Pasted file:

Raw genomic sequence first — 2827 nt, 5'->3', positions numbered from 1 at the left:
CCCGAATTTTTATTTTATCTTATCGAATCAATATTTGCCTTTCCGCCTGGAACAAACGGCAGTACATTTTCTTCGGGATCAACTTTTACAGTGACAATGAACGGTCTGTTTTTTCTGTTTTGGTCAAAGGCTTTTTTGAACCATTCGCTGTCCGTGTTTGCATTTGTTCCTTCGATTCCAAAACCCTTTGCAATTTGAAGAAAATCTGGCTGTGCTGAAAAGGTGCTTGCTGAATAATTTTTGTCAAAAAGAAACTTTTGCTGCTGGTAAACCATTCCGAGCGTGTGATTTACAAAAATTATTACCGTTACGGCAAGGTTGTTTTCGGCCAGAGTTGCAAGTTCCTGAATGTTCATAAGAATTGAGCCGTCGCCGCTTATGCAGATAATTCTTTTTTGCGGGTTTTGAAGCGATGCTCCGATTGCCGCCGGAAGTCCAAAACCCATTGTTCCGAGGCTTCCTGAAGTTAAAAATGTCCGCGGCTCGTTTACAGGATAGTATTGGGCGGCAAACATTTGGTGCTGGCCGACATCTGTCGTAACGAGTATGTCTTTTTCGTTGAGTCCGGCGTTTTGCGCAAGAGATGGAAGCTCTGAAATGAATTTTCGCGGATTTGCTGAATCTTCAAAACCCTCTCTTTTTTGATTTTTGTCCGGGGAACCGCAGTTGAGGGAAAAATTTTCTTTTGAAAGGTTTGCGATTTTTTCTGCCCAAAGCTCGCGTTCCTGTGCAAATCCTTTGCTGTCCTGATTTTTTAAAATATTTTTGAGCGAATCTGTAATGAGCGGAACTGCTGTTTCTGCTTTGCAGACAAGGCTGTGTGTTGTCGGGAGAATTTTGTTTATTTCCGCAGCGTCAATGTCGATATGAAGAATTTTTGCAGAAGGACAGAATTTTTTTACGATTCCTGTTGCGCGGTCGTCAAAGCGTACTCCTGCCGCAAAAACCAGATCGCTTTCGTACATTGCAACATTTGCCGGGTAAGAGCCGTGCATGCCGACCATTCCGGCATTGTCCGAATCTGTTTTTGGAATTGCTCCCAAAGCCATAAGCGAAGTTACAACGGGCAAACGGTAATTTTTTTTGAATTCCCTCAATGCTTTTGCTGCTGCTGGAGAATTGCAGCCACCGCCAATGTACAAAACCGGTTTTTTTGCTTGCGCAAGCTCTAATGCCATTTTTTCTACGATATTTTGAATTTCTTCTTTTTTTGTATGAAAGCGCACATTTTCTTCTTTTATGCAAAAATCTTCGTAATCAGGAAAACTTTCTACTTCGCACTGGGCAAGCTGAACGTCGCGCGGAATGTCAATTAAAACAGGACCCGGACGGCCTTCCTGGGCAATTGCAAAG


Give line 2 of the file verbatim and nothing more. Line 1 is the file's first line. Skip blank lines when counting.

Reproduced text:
CCCGAATTTTTATTTTATCTTATCGAATCAATATTTGCCTTTCCGCCTGGAACAAACGGCAGTACATTTTCTTCGGGATCAACTTTTACAGTGACAATGAACGGTCTGTTTTTTCTGTTTTGGTCAAAGGCTTTTTTGAACCATTCGCTGTCCGTGTTTGCATTTGTTCCTTCGATTCCAAAACCCTTTGCAATTTGAAGAAAATCTGGCTGTGCTGAAAAGGTGCTTGCTGAATAATTTTTGTCAAAAAGAAACTTTTGCTGCTGGTAAACCATTCCGAGCGTGTGATTTACAAAAATTATTACCGTTACGGCAAGGTTGTTTTCGGCCAGAGTTGCAAGTTCCTGAATGTTCATAAGAATTGAGCCGTCGCCGCTTATGCAGATAATTCTTTTTTGCGGGTTTTGAAGCGATGCTCCGATTGCCGCCGGAAGTCCAAAACCCATTGTTCCGAGGCTTCCTGAAGTTAAAAATGTCCGCGGCTCGTTTACAGGATAGTATTGGGCGGCAAACATTTGGTGCTGGCCGACATCTGTCGTAACGAGTATGTCTTTTTCGTTGAGTCCGGCGTTTTGCGCAAGAGATGGAAGCTCTGAAATGAATTTTCGCGGATTTGCTGAATCTTCAAAACCCTCTCTTTTTTGATTTTTGTCCGGGGAACCGCAGTTGAGGGAAAAATTTTCTTTTGAAAGGTTTGCGATTTTTTCTGCCCAAAGCTCGCGTTCCTGTGCAAATCCTTTGCTGTCCTGATTTTTTAAAATATTTTTGAGCGAATCTGTAATGAGCGGAACTGCTGTTTCTGCTTTGCAGACAAGGCTGTGTGTTGTCGGGAGAATTTTGTTTATTTCCGCAGCGTCAATGTCGATATGAAGAATTTTTGCAGAAGGACAGAATTTTTTTACGATTCCTGTTGCGCGGTCGTCAAAGCGTACTCCTGCCGCAAAAACCAGATCGCTTTCGTACATTGCAACATTTGCCGGGTAAGAGCCGTGCATGCCGACCATTCCGGCATTGTCCGAATCTGTTTTTGGAATTGCTCCCAAAGCCATAAGCGAAGTTACAACGGGCAAACGGTAATTTTTTTTGAATTCCCTCAATGCTTTTGCTGCTGCTGGAGAATTGCAGCCACCGCCAATGTACAAAACCGGTTTTTTTGCTTGCGCAAGCTCTAATGCCATTTTTTCTACGATATTTTGAATTTCTTCTTTTTTTGTATGAAAGCGCACATTTTCTTCTTTTATGCAAAAATCTTCGTAATCAGGAAAACTTTCTACTTCGCACTGGGCAAGCTGAACGTCGCGCGGAATGTCAATTAAAACAGGACCCGGACGGCCTTCCTGGGCAATTGCAAAG